The Cary brothers go small
By CARY, J[ohn] and CARY, W[illiam], 1791
New Celestial Globe.
- Author: CARY, J[ohn] and CARY, W[illiam]
- Publication place: London
- Publisher: Published by J. & W. Cary, Strand
- Publication date: c1791-1820
- Physical description: Globe, 12 hand-coloured engraved paper gores, over a papier mâché and plaster sphere, with metal pivots, housed in a shagreen over paste-board clamshell case, inside of case painted orange, with hooks and eyes.
- Dimensions: Diameter: 80mm (3.25 inches).
- Inventory reference: 15733
The Cary dynasty of globemakers was founded in the late eighteenth century by John Cary (1755–1835). The son of a Wiltshire maltster, Cary was apprenticed to William Palmer and became freeman in 1778. The first globes by Cary were advertised in the ‘Traveller’s Companion’ in January 1791. The advertisement mentions that his globes were made from “entire new plates”. This feature was significant as it was common for publishers to buy or inherit copper plates for gores and alter them rather than go to the expense of creating new ones. The advert also highlighted that the globe contained “the new Discoveries, & the Tracks of the different Circumnavigators”.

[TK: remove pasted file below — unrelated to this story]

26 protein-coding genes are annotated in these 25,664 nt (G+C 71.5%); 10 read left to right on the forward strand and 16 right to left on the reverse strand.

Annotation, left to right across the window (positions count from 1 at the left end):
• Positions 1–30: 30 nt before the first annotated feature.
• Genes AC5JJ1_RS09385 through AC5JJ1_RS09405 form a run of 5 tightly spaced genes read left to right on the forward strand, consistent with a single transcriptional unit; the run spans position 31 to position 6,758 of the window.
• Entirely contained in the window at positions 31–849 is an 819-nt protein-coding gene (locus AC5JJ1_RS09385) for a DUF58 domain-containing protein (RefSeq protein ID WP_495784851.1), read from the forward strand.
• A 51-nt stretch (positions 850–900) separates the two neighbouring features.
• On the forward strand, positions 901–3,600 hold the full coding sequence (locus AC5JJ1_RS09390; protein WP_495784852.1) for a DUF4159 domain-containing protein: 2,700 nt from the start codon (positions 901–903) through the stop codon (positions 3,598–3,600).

The address of the company at this time was 181 the Strand, and it was known as J & W Cary, to recognize the contribution of John’s brother William (1759–1825).
The stars are marked by the Bayer notation. The constellations are indicated by areas outlined by contours. It shows 24 stars, the Hiades and Pleiades, and the 48 Ptolemaic constellations. Also presented are Plancius’ 12 southern constellations, those of Hevelius, with the exception of Cerberus, Mons Maenalus and Triangulum Minus, and Lacaille.